Besides conducting research, Cook enjoys fostering moments of excitement and curiosity about the world for others, just like her parents did for her growing up.

“When I was growing up, they absolutely worked their butts off. Neither of them graduated high school so I think a lot of what I do comes from just seeing their struggles and seeing them work really hard,” Cook said. “I was able to learn from their work ethic and take advantage of the privilege that I have that they didn’t have.”

As a first-generation college student, she believes in ensuring her lab is inclusive and diverse. Out of the six-person research team, two are first-generation students, three are students of color and five are women.

“Having the right people around you and building the community to help you do your work is critical,” Cook said. “No one does research in isolation.”

Her doctoral student, Justine Nguyen, is also a first-generation college student.

“It was a really good match, and a lot of people in the department joke and say that they can’t tell the difference between me and her because our personalities match very closely,” Nguyen said.

But they have more than just their personalities in common. While Nguyen is figuring out what life looks like post-graduation, she has become inspired by Cook’s career path.

“I want to get my Ph.D. with the end goal of becoming a professor myself, so watching her just starting out, building up her lab and seeing how she mentors not only me, but also undergraduates in the lab as well has really helped me kind of be like ‘yeah, I want to be that person,’” Nguyen said.

One of the undergraduate research students, Macnessa Fidlin, connected with Cook through their shared passion for honey bees as kids. Fidlin’s father was a beekeeper growing up, so as soon as she stepped foot on Marquette’s campus, she knew she had to work with Cook.

Photo by Trevor Bawden

“She’s the type of person that truly cares about you and wants to get to know you, which is really refreshing because I feel like sometimes you don’t always get that, especially in the world of STEM.”  Fidlin said. “So having someone that makes that effort is really monumental.”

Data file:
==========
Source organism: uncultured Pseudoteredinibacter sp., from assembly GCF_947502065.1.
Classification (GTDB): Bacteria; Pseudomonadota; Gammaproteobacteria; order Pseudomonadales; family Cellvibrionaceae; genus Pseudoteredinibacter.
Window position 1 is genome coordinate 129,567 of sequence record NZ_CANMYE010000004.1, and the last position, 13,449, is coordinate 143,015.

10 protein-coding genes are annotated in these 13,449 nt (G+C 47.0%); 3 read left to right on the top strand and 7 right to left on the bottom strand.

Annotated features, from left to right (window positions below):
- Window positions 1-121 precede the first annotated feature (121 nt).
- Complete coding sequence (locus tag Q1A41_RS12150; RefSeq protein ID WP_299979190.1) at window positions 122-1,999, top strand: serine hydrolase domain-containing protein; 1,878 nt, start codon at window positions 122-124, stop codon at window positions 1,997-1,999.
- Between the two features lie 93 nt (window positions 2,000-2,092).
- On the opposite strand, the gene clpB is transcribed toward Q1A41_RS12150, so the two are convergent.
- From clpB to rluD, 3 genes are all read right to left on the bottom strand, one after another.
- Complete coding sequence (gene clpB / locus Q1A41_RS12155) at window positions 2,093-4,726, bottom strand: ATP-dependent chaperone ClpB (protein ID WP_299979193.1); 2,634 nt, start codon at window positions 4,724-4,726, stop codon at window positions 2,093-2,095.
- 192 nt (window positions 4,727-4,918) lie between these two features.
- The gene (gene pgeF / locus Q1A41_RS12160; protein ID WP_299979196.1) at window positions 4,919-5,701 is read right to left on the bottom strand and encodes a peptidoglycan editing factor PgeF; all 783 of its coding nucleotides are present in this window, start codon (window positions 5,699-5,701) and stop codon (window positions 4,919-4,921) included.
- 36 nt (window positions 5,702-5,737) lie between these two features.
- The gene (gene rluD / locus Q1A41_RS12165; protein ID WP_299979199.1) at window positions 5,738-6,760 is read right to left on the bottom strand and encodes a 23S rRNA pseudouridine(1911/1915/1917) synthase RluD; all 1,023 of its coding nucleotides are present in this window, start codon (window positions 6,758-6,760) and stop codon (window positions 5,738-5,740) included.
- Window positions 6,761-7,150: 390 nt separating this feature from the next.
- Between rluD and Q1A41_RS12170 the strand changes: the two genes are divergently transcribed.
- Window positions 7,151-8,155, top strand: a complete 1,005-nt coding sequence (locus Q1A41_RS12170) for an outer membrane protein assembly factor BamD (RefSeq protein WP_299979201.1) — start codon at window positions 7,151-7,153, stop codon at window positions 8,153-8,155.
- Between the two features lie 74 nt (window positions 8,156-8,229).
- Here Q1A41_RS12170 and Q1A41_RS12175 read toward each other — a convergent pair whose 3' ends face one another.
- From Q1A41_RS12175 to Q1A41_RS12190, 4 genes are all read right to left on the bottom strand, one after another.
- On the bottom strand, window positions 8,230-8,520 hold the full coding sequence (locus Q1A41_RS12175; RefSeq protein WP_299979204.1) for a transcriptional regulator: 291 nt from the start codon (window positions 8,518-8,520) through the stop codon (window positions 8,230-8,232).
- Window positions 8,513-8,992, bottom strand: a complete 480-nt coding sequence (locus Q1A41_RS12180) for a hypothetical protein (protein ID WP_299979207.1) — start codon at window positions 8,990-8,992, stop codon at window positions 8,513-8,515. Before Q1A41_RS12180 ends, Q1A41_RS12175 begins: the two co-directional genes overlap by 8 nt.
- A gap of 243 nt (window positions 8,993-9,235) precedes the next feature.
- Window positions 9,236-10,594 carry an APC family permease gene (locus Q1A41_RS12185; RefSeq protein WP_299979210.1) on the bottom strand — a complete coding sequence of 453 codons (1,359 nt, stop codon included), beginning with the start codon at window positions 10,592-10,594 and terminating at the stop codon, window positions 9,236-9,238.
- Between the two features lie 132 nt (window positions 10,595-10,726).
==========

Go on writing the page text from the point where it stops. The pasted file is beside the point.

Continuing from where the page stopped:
Cook values learning from and interacting with others, so The Cook Lab is not Cook’s only involvement on campus. MU Pollinators, a student club at Marquette, was created by Charlie Koenen, executive director of BeeVangelists, to raise pollinator awareness. Cook works as the faculty advisor.

“We are both fascinated by bees and their behavior. We like to cross pollinate our findings and experiences,” Koenen said. “Chelsea is always spreading the buzz about bees and her research, but in a way that attracts you like nectar to the bee.”

Using Marquette’s beehives on the rooftops of the Opus College of Engineering and the Wehr Life Sciences Building, members of both The Cook Lab and MU Pollinators study and interact with honey bees to shift the community’s thinking about bees.

“Chelsea’s research into thermoregulation could change how everyone thinks about bees. Understanding what it takes to get bees to work together to control their environment inside the hive is a novel idea with far reaching implications,” Koenen said.

Cook’s passion for bugs and behavioral research is helping form connections between a honey bee colony and a human community, and she’s found it to be her perfect career. The wide-eyed little girl who loves anything to do with the outdoors gets to live her dream every day.

“It really is the childhood dream come true,” Cook said.